by: Rabbi Jeremy Rosen
We have so many humanitarian and political challenges that face us, as humans and Jews that I suspect the only way we can cope is by being ridiculous. Anyone looking in on our religion from space would conclude we are crazy. We religious Jews have become maniacally preoccupied with bugs. Not with plagues of cockroaches, spiders, ants, or caterpillars. No it’s the almost invisible aphids, black spots, and minute creepy crawlies that roam every nook and cranny of the universe including our own human bodies, not to mention the air we breathe and the water we drink.
The basic code of Jewish Law, the Shulchan Aruch, Volume Yoreh Dea, has only one small section, no 55, that deals with worms and bugs; and there it says very clearly that one only need bother about what can be seen by the naked eye. I won’t discuss here the halachic conundrum of finding half a worm in an apple. If there was no apparent entry route you can eat it because it was supposedly auto generated within the fruit itself and doesn’t count as a living creature. My concern is with the whole industry that in recent years has developed around bugs. Chapter after chapter in newly published kashrut manuals is devoted to the problem of microscopic bugs.
My theory is that as kosher food became so much easier to get hold of and so many of the chores that burdened our grandparents (like koshering meat) are now taken care of by others, and all one needs is in many communities is a quick trip to the supermarket or a phone call, some rabbis were worried that housewives would have too much time on their hands. They decided to find new ways of burdening them in the hope that they would give up any thoughts of pressuring rabbis to deal with some other problems of fairness and equality. So the ante was upped with special machinery to backlight and examine lettuce leaves, broccoli, strawberries, you name it.
There was another factor. The kosher industry needed to find more work for all the otherwise unemployable ultra-Orthodox young men. Agricultural companies were set up to grow guaranteed bug-free vegetables and fruit. Of course, all this then makes kosher food even more expensive. It has also been suggested that insisting on “kosher” vegetables is another socializing tool in keeping sects very separate.
A few weeks ago the Sephardi Chief Rabbi of Israel, Shlomo Amar, having lost every other battle so far in fighting for a more reasonable approach to halacha, issued a ruling recommending that the public purchase regular leafy vegetables and clean them “in the old-fashioned way” as Jews have done throughout the generations. This could prove disastrous for the halachic-agricultural innovation that began in the Gush Katif greenhouses of growing bug-free (and expensive) vegetables. The stricter rabbis argue that since the special growth method was invented there is a halachic obligation to stick to it. But Amar also says that to achieve bug-free vegetables, the process uses far too much insecticide. It represents a threat to health, as well as an intolerable burden on household expenditure.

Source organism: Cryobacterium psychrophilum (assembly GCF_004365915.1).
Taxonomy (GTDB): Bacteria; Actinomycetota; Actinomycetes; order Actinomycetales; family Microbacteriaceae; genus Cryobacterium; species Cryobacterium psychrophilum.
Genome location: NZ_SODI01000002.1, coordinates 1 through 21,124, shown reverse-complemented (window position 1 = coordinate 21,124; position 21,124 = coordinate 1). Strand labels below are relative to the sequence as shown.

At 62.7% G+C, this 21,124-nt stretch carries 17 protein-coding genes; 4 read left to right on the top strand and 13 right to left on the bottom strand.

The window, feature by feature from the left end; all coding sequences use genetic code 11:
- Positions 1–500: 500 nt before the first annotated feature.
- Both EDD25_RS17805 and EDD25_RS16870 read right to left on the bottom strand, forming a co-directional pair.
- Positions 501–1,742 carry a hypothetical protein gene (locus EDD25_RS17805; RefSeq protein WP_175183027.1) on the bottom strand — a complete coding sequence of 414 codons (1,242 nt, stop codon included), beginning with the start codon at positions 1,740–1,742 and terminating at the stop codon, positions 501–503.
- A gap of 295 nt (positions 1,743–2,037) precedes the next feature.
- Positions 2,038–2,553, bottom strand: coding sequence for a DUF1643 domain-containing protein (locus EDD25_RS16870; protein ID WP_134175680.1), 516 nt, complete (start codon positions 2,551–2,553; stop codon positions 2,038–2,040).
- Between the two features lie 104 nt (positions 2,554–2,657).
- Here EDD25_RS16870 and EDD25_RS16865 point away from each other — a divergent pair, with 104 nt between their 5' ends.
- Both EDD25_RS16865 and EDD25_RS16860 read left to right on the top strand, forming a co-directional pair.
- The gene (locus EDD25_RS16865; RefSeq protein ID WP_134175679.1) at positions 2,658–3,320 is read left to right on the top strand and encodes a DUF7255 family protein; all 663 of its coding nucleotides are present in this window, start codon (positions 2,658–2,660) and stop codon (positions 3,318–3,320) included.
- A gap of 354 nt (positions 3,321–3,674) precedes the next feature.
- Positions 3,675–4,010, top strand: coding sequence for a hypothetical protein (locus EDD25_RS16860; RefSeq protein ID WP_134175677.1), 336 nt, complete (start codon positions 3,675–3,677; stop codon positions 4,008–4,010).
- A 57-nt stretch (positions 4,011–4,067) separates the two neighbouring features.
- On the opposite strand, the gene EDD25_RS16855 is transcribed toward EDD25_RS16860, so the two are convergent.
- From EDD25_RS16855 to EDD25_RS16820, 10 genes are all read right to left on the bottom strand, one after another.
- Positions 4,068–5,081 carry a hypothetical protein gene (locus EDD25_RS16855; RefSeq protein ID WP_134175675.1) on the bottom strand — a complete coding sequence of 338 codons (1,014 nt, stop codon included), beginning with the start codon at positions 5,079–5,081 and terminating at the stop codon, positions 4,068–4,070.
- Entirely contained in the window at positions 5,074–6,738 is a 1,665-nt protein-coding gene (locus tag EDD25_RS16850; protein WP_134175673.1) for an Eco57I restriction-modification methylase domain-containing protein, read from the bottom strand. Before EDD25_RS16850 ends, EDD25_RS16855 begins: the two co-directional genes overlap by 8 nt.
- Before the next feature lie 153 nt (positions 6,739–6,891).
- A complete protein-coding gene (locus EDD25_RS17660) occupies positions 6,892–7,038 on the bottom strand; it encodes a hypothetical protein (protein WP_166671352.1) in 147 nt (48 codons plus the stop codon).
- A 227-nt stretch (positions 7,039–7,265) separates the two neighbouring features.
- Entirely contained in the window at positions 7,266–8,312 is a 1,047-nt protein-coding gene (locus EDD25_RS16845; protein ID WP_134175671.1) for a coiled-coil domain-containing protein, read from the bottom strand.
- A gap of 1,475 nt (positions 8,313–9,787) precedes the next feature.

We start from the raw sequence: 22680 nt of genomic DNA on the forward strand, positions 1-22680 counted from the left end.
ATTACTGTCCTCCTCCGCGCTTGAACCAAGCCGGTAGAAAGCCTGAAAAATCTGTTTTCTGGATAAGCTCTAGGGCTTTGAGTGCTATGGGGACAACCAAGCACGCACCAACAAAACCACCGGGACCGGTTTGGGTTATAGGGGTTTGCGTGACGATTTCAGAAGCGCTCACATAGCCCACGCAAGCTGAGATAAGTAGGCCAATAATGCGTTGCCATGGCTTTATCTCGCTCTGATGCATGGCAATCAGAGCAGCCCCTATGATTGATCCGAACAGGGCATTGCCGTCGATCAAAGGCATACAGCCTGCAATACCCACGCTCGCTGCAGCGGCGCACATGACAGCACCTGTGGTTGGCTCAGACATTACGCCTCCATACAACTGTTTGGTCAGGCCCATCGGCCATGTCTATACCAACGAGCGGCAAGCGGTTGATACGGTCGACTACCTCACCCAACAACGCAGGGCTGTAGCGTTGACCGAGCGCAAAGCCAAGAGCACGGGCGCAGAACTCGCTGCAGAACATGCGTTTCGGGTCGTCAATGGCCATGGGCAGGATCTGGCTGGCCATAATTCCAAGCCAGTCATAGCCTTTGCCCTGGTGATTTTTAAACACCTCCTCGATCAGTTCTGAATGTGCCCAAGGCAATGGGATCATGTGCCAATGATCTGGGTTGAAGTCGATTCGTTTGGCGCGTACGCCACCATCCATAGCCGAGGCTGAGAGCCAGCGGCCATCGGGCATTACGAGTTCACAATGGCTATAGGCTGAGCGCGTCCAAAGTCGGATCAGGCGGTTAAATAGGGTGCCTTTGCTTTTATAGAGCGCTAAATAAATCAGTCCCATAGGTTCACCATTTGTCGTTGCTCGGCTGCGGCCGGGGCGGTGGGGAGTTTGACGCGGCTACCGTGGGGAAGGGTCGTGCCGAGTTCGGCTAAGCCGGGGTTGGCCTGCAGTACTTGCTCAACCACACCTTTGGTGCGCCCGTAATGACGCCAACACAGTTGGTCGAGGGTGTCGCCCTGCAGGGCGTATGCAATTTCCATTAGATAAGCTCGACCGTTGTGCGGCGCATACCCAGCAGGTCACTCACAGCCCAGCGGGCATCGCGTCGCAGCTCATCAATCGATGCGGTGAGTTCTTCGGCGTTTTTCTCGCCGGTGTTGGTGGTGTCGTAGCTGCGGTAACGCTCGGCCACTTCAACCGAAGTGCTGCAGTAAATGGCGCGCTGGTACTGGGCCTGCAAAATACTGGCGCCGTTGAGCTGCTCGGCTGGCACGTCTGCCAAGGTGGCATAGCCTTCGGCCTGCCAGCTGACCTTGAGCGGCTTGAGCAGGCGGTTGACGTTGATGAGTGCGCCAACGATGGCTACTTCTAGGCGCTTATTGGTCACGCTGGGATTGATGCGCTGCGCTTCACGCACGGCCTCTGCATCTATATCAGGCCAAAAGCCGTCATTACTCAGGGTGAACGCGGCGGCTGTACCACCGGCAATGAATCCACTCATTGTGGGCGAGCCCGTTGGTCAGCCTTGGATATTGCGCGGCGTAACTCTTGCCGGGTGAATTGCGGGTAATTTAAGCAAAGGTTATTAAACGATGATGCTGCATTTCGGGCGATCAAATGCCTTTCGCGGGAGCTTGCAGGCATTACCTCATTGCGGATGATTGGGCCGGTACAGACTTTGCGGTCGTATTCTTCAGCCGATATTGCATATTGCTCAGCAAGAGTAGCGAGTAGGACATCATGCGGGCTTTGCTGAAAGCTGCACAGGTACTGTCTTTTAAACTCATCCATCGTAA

Of course he will be ignored! Because too many rabbis are so busy looking for little bugs this gives them an excuse for not seeing the far more religiously offensive bigger bugs, the disgusting ultra-Orthodox, predatory abusers of women, under their very noses.
The plague started a few years in Israel with evidence before the courts of rabbis seeking sexual favors for judgments or in exchange for counseling. It spread to Antwerp, then Manchester, the USA, and most recently one of the best known Charedi Chassidic rabbis in Golders Green has been accused of well documented sexual coercion. They tried to cover up. But in the end, only because of external pressure and only for fear of court proceedings, he was forced to leave town. His faithful followers still insist this is all a nasty feminist plot.
I could never understand how a genuinely Orthodox rabbi could possibly turn a blind eye to the cries of humiliated women who turned to them for help, as the victim did in this case. Time and time again I saw how none of the Charedi rabbis had the guts to take a public stand. Every case was covered up. No dirty laundry in public, which in effect means that when the civil courts take the lid off the stench is twice as bad.
But now I know why. They are so busy looking for aphids in lettuces they cannot see abuse within their own communities. They are so used to making a fuss over little things they cannot adjust to the really big ones! Or as the Talmud says (similarly to some other well-known text), ”Take the beam out of your eye before you complain about the toothpick in his mouth.”
Woe to a community that insists on the strictest of standards of modesty for its women but allows its men the freedom to do as they please in the most corrupt manner. In the UK, even so called Modern Orthodox rabbis are frightened to take a stand for fear of reprisals from the Holy Terrors. If this is the benefit that extreme piety is bringing to our communities, we might be better off without it. Perhaps future candidates for the Charedi rabbinate should be asked which sin is greater: innocently eating a microscopic bug or sexually abusing someone else’s wife. Maybe then they’ll go back to the original sources.